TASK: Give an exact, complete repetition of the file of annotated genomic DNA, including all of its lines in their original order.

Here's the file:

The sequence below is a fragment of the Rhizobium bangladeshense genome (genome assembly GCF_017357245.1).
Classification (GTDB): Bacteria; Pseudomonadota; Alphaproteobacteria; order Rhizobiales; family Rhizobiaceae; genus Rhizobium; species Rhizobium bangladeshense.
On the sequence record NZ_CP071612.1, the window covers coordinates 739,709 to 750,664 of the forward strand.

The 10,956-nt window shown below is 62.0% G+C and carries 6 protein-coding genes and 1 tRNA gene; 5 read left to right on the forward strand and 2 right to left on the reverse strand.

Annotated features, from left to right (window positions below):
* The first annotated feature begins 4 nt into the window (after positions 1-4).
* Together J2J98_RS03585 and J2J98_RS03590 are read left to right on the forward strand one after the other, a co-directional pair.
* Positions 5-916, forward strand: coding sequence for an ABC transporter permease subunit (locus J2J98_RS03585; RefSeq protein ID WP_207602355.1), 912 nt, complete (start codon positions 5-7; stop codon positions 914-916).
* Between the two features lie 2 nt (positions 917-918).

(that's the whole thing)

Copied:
The sequence below is a fragment of the Rhizobium bangladeshense genome (genome assembly GCF_017357245.1).
Classification (GTDB): Bacteria; Pseudomonadota; Alphaproteobacteria; order Rhizobiales; family Rhizobiaceae; genus Rhizobium; species Rhizobium bangladeshense.
On the sequence record NZ_CP071612.1, the window covers coordinates 739,709 to 750,664 of the forward strand.

The 10,956-nt window shown below is 62.0% G+C and carries 6 protein-coding genes and 1 tRNA gene; 5 read left to right on the forward strand and 2 right to left on the reverse strand.

Annotated features, from left to right (window positions below):
* The first annotated feature begins 4 nt into the window (after positions 1-4).
* Together J2J98_RS03585 and J2J98_RS03590 are read left to right on the forward strand one after the other, a co-directional pair.
* Positions 5-916, forward strand: coding sequence for an ABC transporter permease subunit (locus J2J98_RS03585; RefSeq protein ID WP_207602355.1), 912 nt, complete (start codon positions 5-7; stop codon positions 914-916).
* Between the two features lie 2 nt (positions 917-918).